One of the biggest tragedies of the last couple of years in the gaming industry, has to be the Wii U. It may have been home to some phenomenal games over the years, but the core idea behind that console just didn’t work. It was ugly, it lacked any third-party support later on its life and consumers just didn’t get it. I’ve got a good feeling about the Nintendo Switch however.
The Big N may finally be learning from past mistakes, instead of stubbornly refusing to adapt. And with a very different approach to gaming that doesn’t need to compete with the likes of Sony and Microsoft, the Nintendo Switch could be home to some very transformative types of games in the future as well. At least, that’s what Ubisoft is thinking. “With the Nintendo Switch’s unique capacities and design, Nintendo could again redefine the way we play games,” Ubisoft CEO Yves Guillemot said via GameSpot.
The Nintendo Switch is accessible at its core and also seizes on the growing trends of sharing more experiences and playing anywhere at any time. Ubisoft and Nintendo enjoy a long-standing partnership and we are currently developing a number of games for the platform, including Just Dance 2017. We look forward to sharing more at a later date.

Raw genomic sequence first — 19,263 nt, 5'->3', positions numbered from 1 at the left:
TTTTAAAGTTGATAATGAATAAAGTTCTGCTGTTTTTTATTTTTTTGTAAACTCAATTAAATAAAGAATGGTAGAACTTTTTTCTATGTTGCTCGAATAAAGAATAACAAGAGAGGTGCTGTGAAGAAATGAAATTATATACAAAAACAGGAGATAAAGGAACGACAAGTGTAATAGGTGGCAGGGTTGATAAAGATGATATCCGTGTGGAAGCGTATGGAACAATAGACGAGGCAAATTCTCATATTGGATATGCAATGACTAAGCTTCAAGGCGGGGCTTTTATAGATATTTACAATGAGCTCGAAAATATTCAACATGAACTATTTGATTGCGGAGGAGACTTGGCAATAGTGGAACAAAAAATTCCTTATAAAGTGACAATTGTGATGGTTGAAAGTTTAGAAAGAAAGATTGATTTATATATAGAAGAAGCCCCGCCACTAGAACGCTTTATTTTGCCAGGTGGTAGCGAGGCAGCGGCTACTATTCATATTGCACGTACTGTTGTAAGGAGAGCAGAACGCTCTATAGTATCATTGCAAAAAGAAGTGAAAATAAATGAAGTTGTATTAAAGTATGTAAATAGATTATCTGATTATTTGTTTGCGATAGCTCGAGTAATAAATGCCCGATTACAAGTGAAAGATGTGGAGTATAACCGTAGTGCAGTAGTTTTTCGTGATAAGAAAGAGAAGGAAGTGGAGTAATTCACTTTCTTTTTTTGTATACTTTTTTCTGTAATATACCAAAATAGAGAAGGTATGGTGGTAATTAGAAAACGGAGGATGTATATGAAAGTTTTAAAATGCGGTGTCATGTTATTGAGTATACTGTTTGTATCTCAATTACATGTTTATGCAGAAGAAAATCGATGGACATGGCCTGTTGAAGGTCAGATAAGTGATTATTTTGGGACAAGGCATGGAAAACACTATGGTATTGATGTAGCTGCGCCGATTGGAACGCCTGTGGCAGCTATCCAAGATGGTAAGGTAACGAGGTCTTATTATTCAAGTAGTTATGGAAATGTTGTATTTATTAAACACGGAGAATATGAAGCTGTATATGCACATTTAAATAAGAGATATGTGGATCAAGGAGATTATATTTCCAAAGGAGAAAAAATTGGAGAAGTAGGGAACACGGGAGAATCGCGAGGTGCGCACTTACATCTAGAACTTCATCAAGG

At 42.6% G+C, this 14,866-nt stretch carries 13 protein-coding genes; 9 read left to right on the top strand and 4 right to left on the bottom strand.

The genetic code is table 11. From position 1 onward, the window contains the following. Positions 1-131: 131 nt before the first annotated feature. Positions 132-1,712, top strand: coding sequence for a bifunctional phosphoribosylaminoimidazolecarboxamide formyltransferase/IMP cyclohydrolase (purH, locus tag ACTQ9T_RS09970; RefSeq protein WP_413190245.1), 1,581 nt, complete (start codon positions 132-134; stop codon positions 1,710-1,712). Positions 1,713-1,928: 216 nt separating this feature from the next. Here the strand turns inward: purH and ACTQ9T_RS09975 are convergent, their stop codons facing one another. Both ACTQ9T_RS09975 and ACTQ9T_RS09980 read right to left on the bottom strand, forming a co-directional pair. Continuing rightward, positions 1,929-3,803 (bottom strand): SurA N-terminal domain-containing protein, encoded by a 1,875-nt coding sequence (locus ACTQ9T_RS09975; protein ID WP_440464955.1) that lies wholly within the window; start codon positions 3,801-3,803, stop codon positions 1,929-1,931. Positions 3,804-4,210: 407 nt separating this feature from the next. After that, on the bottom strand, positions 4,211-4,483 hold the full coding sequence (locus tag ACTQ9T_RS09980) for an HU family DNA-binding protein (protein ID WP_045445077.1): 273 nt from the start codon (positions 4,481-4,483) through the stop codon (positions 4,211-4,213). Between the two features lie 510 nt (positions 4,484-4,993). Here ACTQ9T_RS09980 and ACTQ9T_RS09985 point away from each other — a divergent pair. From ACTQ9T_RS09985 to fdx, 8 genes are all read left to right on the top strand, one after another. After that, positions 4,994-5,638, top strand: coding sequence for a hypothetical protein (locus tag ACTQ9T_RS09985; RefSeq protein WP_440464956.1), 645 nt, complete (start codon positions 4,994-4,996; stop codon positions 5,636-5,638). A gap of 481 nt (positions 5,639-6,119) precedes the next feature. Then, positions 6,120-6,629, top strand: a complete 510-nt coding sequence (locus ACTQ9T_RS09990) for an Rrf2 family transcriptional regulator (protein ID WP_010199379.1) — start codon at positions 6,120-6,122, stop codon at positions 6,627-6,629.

It’s not the first time that Ubisoft has waxed lyrical about the Nintendo Switch. Back in September, Ubisoft said that the Nintendo Switch was “a new approach, it’s really Nintendo, [which is] coming with something new again.”
As for other console details, don’t expect the Big N to be too forthcoming in the near future. Wall Street Journo Takashi Mochizuki tweeted that any future game and spec announcements will be saved for 2017:
Nintendo: no more official announcement would come this year on 1) game titles 2) spec details, including region-lock status.
— Takashi Mochizuki (@mochi_wsj) October 21, 2016
In case you missed it yesterday, here’s the post detailing the reveal of the Nintendo Switch, an Nvidia-powered home and mobile console that may make the utter hell of air travel a little bit better in 2017.
Last Updated: October 21, 2016